# toxiclibs

### Re-inventing the wheel

Firstly, massive thanks are in order for such a storming positive reception of this new site – I really hope this will become a good resource for everyone interested in the fields these libs are addressing and I will try to update everyone (and everything) as often as I can. In the near future that will include a bit of future gazing, but today I’ve been re-inventing the wheel, literally…

I’ve been working on some designs for custom made wheels for a potential installation project. The aim is to lasercut some light-weight & good looking acrylic wheels and so I’ve been literally searching for a few candidate solutions, which allow me to cut out large pieces of material from inside the wheel to keep the weight down whilst still being sturdy enough (thankfully the load on them will be minimal so I can skip the structural analysis).

Not wanting to do this exploration/hike manually, I opted for the Processing PDF output route and have written this little tool below to show me my options (at least some of them) and also tweak them easily.

Apart from Processing, the tool also makes use of these 3 classes from the toxiclibscore package:

## Vec2D

This class, alongside its sibling Vec3D, is likely one of the most used classes of the entire library. Since 1.0 Processing has its own vector class too now, but Vec2D/3D are far more feature complete, implement a fluent interface for more legible code when dealing with complex vector maths and can be faster too (especially for 2D, but also by helping you to avoid temporary object creation). Furthermore Vec2D also has support for polar coordinates (Vec3D has spherical as equivalent) which was very helpful for building the tool below:

Normally, you’d specify a Cartesian point with:

Vec2D v = new Vec2D(x, y);

However, if we want to interpret our vector as polar coordinates, we’re using the x component to specify the radius and the y component as rotation angle. To convert the vector back into Cartesian space (e.g. our screen) we can use the .toCartesian() method…

Vec2D v = new Vec2D(radius, theta).toCartesian();

In a similar manner, you can also transform a Cartesian point into polar coordinates:

// here we 1st create a copy of v and then convert that one
Vec2D p = v.copy().toPolar();

To see this basic usage pattern in more context, take a closer look at the drawHoles() method below (lines 114-134) or check out the PolarUnravel demo bundled with the core lib.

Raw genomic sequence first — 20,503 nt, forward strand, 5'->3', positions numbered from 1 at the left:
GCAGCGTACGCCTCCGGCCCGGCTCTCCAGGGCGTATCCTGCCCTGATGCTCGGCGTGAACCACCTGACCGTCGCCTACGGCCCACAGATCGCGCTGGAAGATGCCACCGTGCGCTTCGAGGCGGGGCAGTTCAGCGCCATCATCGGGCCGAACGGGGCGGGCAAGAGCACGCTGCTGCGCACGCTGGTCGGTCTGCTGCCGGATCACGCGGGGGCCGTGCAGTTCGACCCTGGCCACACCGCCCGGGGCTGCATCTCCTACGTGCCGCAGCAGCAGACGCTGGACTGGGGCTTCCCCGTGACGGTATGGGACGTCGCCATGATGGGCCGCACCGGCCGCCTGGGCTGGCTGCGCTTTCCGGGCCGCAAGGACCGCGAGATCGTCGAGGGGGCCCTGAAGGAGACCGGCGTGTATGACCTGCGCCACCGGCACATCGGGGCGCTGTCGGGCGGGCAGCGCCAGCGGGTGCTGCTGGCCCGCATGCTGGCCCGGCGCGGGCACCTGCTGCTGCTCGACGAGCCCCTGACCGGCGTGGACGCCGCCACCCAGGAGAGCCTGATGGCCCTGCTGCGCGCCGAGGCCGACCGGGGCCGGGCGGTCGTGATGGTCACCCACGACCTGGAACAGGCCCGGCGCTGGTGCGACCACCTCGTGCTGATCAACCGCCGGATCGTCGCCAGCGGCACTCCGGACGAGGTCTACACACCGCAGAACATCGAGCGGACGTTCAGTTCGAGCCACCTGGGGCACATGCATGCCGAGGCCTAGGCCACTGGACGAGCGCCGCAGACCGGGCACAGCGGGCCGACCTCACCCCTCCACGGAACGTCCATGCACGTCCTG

## Spline2D

Each cut-out shape in the wheel is created from a simple spline shape, specified using only 4 points. As mentioned above, these anchor points are specified using (initially) polar coordinates and the Spline2D class is then computing control points (handles) for each of these given points automatically. As user you can also specify tightness & subdivisions for the computed curve vertices in between. While the lack of direct manual control over the spline handles might be a shortcoming in some situations, I generally found it easier to work with this automated version, especially when working with long curves and not only single bezier segments.

The next release of the library will also add a decimator method to this class which will enable the sampling of the curve at a uniform interval (i.e. all successive points of the returned list have the same distance (within a tolerance), regardless of curvature). This feature comes from the ParticlePath class briefly described in the Happy 2010 post.

Computing symmetrical handles for the curve endpoints is another still outstanding feature, but currently low priority (unless someone has got a patch ready for that ;)

The next image shows the 4 anchor points of each spline shape in green and all other computed vertices in pink.

## UnitTranslator

This class is the sole, lonely member of the toxi.math.conversion package, but is especially useful for those of you using Processing for digital fabrication or creating printed outputs. It provides the following conversion methods, making it trivial to e.g produce PDF outputs at the right physical dimensions (without trial & error):

• millisToPixels(double mm, int dpi) – Converts millimeters into pixels.
• millisToPoints(double mm) – Converts millimeters into PostScript points.
• pixelsToInch(int pix, int dpi) – Converts pixels into inches.
• pixelsToMillis(int pix, int dpi) – Converts pixels into millimeters.
• pixelsToPoints(int pix, int dpi) – Converts pixels into points.
• pointsToMillis(double pt) – Converts points into millimeters.
• pointsToPixels(double pt, int dpi) – Converts points into pixels.

In the demo below, we’re using it to specifiy the wheel radius and drill holes in mm and then automatically calculate the required window size in pixels. In that case we’re however not using millisToPixels(), but millisToPoints() because PDF units are in points which are interpreted as 1 pixel (at 72 dpi)…

## The Wheel tool

Just copy & paste the code below into Processing and hit Run to fill up your hard disk (kidding, by default it only generates 120 different small PDF files/variations). The variations are created by iterating over all permutations of 4 parameters: number of symmetry steps, inset radius, core radius, alternate core radius.

/**
* Generative wheel designs utilizing Vec2D polar coordinates,
* splines and unit conversion. By default each design is exported as